IT Management Slideshow: The Decision-Maker's Playbook

By Dennis McCafferty  |  Posted 09-29-2010

The Decision-Maker's Playbook

Assess your decision effectivenessIt's not only about how good your decisions are, but how fast you make them and how well they're executed.

The Decision-Maker's Playbook

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Create a decision scorecard to measure prior choices. Ask yourself:- Would you make the same decision again if you had the chance?- Did it save your organization enough money to offset the cost?- Did it leverage your company to gain advantage over competitors? - Did it expand markets/revenues in a meaningful way?

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Identify your critical decisionsFocus on those that matter most to company performance.

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Recognize decision blockades- Structural sclerosis -- your organization's structure is an obstacle.- Decision ambiguity -- no one knows who plays which role in major decisions.- Data dysfunction -- when information needed for effective decisions is missing or incorrect.- Misalligned measures -- evaluation/incentives don't translate to long-term success.

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Support your critical decisions.Define key roles to support each decision. Determine how each decision will be made and set deadlines.

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Tips for success:- Limit those who can perform "Department of No" functions.- Avoid "Consensus overdose" -- when organizations waste time getting all of those with veto power to agree. A single "no" can stall decision effectiveness.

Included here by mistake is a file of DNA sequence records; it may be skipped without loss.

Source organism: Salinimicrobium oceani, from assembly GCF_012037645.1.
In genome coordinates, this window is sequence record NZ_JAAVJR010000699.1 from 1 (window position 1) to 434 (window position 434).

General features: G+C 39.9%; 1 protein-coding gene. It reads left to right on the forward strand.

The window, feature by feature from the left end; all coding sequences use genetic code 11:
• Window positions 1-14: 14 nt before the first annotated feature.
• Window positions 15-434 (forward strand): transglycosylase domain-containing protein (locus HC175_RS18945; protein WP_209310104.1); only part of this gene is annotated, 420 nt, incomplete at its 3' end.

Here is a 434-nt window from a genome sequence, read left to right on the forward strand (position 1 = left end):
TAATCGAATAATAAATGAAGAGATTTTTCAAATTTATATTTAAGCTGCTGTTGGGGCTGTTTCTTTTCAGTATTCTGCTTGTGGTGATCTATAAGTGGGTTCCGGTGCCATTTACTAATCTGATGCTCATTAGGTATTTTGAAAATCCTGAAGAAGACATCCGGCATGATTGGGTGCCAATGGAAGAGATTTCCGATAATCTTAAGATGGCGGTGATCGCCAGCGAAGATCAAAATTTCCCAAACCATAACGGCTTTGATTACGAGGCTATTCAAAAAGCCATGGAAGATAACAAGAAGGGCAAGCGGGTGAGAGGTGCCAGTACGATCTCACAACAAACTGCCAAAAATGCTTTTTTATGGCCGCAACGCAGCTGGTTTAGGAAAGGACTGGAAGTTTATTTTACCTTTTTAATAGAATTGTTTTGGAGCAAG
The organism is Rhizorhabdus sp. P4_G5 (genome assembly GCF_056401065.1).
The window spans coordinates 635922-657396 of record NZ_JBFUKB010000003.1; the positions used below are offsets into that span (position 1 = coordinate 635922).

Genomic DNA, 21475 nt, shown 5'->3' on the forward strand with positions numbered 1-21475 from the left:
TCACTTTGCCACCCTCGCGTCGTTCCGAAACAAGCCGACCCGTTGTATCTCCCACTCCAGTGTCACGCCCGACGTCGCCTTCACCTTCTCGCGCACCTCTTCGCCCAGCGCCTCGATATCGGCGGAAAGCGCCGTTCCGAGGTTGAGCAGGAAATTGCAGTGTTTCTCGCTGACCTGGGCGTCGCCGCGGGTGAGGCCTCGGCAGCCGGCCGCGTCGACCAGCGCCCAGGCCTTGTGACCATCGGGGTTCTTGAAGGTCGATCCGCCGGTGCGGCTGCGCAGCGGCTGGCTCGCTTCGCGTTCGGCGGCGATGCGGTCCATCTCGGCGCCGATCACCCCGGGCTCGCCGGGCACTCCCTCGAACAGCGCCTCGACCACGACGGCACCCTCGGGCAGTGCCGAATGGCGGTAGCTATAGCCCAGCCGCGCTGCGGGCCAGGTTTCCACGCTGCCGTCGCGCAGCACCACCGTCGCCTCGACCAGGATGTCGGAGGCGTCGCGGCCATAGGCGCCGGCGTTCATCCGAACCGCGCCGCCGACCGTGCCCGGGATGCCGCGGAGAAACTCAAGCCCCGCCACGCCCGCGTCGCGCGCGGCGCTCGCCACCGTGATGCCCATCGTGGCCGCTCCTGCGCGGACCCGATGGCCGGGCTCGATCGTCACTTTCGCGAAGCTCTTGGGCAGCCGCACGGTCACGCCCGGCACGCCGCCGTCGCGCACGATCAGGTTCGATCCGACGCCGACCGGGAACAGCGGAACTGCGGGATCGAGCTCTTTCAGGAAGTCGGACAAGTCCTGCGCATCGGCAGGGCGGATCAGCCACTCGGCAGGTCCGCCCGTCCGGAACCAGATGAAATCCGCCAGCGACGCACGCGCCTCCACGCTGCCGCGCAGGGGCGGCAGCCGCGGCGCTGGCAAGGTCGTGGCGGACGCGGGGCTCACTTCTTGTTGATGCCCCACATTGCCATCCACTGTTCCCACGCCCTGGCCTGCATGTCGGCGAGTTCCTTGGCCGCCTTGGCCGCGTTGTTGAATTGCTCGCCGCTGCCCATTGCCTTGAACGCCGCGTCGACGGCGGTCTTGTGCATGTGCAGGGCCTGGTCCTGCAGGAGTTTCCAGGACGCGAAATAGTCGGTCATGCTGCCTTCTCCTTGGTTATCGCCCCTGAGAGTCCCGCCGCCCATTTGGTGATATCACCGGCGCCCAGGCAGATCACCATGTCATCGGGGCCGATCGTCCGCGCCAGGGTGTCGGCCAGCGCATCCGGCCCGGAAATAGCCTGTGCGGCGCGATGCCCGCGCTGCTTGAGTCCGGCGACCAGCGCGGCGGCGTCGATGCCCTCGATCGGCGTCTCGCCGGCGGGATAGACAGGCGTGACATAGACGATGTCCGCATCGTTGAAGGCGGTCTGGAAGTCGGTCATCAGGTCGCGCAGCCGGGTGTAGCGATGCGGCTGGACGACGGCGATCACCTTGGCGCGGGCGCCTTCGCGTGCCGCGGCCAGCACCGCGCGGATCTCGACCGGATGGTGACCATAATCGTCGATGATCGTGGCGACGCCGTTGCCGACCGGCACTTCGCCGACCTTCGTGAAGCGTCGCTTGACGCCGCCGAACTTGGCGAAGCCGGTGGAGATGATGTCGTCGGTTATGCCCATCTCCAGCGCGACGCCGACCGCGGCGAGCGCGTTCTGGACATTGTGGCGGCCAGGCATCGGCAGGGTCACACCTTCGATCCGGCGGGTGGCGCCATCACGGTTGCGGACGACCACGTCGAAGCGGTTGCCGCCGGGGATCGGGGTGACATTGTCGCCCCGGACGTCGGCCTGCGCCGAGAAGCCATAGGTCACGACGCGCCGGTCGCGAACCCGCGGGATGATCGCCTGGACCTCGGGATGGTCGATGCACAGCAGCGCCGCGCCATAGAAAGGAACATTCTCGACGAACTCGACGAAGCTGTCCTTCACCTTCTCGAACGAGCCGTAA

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Eliminate "consensus overdose"Remember "the Rule of Seven" -- Any person added to a decision-making group of seven people will reduce its decision effectiveness by 10 percent.

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Use a "decision-reset" approach when progress stalls.Blown deadlines, blurred responsibilities, outcome-free meetings? It's time to redefine the "what/who/how/when" needed for decision effectiveness.

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Build an organization that decides and delivers.Align "hard" elements (structure, processes) with "soft" (culture, talent) to support critical decisions.

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Does your structure support effective decision-making?Your current information systems should give key players the data they need when they need it.

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Are your "soft" skills maximized?Make sure that the critical decision-makers are those with the skills/credibility needed to do so.

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Embed decision capabilities in everyday practices.Equip people at all levels to decide and deliver, again and again.

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Train the trainer"Pay it forward" by training those on the decision-implementation process team, so they can teach many others to do the same.

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Decide and deliver every dayMake sure the model is repeatable even as the business changes. This way, execution becomes a natural part of continuous improvement.

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